Why is the FBI accessing computers all over the U.S.? What’s the state of the CCPA over a year after it took effect?
“If you spend more on your coffee than on securing your email communications, you’ll be hacked.” – EmailOut
In this article, we’ll cover the following email industry news:
- The FBI deleting Microsoft Exchange hacks
- [Report] 2021 Consumers Privacy: The State of CCPA
Let’s dive in.
The FBI’s Solution To The Microsoft Exchange Hack
Not updating your Microsoft Exchange email servers? The FBI will do it for you.
The U.S. DOJ announced a Houston court has authorised the FBI to access hundreds of computers across the U.S. to “copy and remove” backdoors from hundreds of Microsoft Exchange email servers after hackers exploited four zero-day vulnerabilities to attack the email servers of tens of thousands of businesses and local governments.
Microsoft released patches to fix the previously undiscovered vulnerabilities and the number of infected servers dropped significantly. However, even applied, the patches did not close the backdoors to the Microsoft Exchange Servers (MES) that had already been breached.
According to the Department of Justice announcement –
“The FBI conducted the removal by issuing a command through the web shell to the server, which was designed to cause the server to delete only the web shell (identified by its unique file path). The operation only removed the backdoors but did not patch the vulnerabilities initially exploited by cyber attackers or remove any malware left behind.”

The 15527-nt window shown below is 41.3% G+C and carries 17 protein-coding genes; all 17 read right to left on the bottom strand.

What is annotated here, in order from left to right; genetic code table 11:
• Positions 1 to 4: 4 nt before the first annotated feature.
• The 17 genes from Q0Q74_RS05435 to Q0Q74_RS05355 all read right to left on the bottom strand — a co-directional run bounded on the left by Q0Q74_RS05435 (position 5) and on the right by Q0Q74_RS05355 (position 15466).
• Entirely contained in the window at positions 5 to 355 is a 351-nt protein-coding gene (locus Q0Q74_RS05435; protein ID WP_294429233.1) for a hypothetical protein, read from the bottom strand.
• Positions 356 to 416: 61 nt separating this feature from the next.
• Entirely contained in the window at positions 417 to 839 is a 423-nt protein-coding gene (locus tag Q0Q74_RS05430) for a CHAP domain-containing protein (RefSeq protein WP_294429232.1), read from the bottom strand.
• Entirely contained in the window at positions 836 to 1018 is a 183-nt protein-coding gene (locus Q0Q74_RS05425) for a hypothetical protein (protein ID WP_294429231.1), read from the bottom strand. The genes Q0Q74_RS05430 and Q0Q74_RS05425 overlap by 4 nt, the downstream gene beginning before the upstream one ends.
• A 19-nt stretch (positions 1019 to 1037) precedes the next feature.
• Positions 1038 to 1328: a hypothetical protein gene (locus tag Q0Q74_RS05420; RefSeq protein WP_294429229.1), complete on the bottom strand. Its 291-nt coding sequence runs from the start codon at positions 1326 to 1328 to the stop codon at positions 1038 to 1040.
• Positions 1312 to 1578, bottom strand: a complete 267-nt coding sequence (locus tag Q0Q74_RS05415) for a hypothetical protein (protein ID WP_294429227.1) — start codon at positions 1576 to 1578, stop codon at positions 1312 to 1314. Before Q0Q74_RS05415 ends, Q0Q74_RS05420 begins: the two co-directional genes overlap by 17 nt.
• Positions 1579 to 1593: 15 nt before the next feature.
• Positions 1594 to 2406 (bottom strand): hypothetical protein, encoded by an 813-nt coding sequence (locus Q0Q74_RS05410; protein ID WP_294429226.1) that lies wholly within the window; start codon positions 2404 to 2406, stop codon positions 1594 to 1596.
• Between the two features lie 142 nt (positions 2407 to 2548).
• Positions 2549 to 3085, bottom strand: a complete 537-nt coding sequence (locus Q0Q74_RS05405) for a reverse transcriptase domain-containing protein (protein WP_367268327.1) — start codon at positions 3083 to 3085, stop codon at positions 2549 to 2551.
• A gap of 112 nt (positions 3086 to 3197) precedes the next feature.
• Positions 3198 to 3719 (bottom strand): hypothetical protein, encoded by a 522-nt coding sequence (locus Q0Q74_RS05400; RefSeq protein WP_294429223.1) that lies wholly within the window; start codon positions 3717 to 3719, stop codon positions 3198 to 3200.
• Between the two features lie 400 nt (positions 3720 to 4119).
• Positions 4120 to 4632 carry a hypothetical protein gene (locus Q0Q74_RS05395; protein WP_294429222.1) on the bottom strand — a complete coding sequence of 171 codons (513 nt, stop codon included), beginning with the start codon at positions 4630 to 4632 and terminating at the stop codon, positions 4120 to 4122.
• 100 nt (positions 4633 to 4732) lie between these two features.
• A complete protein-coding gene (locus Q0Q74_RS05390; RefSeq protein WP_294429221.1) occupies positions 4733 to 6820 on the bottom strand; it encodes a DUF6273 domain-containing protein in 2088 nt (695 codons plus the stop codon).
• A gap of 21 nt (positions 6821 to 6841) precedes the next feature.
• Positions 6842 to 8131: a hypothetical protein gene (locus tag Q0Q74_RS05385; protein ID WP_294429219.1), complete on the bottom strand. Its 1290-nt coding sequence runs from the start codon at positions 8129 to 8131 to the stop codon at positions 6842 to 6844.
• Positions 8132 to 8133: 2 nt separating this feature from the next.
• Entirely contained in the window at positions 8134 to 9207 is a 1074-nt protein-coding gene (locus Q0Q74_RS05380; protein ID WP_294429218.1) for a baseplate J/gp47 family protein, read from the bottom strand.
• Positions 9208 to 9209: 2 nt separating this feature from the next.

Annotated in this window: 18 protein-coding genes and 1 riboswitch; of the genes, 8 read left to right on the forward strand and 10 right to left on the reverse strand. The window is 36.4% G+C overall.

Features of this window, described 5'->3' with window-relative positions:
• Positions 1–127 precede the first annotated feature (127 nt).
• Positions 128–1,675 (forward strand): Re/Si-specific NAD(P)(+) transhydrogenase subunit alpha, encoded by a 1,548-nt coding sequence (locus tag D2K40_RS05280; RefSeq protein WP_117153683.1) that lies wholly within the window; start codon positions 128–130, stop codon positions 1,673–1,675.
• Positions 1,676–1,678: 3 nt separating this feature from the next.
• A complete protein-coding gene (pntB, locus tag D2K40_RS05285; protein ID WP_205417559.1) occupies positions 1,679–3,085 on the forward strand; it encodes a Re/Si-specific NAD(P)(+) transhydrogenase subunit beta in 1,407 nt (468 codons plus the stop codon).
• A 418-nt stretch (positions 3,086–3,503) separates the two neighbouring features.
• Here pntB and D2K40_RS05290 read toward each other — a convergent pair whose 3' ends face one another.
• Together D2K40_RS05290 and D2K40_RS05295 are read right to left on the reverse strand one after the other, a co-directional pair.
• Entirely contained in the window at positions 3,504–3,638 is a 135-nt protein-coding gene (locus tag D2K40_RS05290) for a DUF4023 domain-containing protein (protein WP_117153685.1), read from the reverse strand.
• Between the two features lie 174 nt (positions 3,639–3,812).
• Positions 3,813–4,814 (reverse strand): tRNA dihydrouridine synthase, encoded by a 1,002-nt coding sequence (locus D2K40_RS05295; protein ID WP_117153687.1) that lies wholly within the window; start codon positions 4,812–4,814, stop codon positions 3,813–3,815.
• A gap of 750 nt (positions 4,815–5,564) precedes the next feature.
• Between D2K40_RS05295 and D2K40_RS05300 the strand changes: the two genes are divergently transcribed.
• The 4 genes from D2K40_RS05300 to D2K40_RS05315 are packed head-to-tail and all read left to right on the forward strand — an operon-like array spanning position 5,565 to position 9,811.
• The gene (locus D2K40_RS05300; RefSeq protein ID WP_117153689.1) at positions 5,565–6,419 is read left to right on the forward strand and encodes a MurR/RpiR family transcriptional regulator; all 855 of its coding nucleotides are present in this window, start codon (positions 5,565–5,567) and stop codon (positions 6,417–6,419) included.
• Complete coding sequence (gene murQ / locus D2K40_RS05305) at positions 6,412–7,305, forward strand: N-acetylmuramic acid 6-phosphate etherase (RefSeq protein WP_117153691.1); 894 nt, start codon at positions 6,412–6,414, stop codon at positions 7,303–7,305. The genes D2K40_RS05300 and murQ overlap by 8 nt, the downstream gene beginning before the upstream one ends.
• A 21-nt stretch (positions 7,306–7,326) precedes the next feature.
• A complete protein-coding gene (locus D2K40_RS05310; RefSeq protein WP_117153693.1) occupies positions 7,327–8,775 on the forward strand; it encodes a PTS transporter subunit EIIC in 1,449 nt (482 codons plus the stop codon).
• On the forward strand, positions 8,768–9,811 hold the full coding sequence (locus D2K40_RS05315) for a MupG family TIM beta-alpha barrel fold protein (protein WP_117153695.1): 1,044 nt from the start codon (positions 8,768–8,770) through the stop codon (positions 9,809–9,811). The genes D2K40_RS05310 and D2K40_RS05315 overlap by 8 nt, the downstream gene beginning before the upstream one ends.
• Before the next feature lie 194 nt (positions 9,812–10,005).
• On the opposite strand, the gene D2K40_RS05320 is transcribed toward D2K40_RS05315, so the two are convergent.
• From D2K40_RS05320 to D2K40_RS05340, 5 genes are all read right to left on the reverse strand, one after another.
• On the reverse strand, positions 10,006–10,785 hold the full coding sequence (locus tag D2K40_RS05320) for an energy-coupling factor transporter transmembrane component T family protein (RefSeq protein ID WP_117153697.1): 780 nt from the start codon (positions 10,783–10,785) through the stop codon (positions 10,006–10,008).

This is the first known case of the FBI effectively cleaning up private networks following a cyberattack. But the whole operation also raises concerns about the FBI’s jurisdiction when dealing with cyberattacks against the U.S.
The State Of CCPA
The California Consumer Privacy Act (CCPA) went into effect on January 1, 2020, giving Cali consumers the right to take more control over their data for the first time. Though the legislation is just over a year old, millions of Californian consumers have already exercised their CCPA rights.
DataGrail analysed data subject requests (DSRs) processed through 2020 and the results were presented in a powerful report – 2021 Consumer Privacy Report: The State of CCPA.
- consumers are less interested in gaining access to their data than preventing its sale to third parties
- B2C businesses received approximately 137 DSRs per million identities in 2020
- 46% of consumers are most likely to opt-out of their data being sold to a 3rd party by submitting do-not-sell (DNS) requests
- over 46% of DSRs go unverified meaning the requester didn’t prove their identity
- manually processing requests may incur costs around $190K per million identities
To find more details about what to expect from the CCPA and other privacy laws, download the full 2021 Consumer Privacy Report: The State of CCPA
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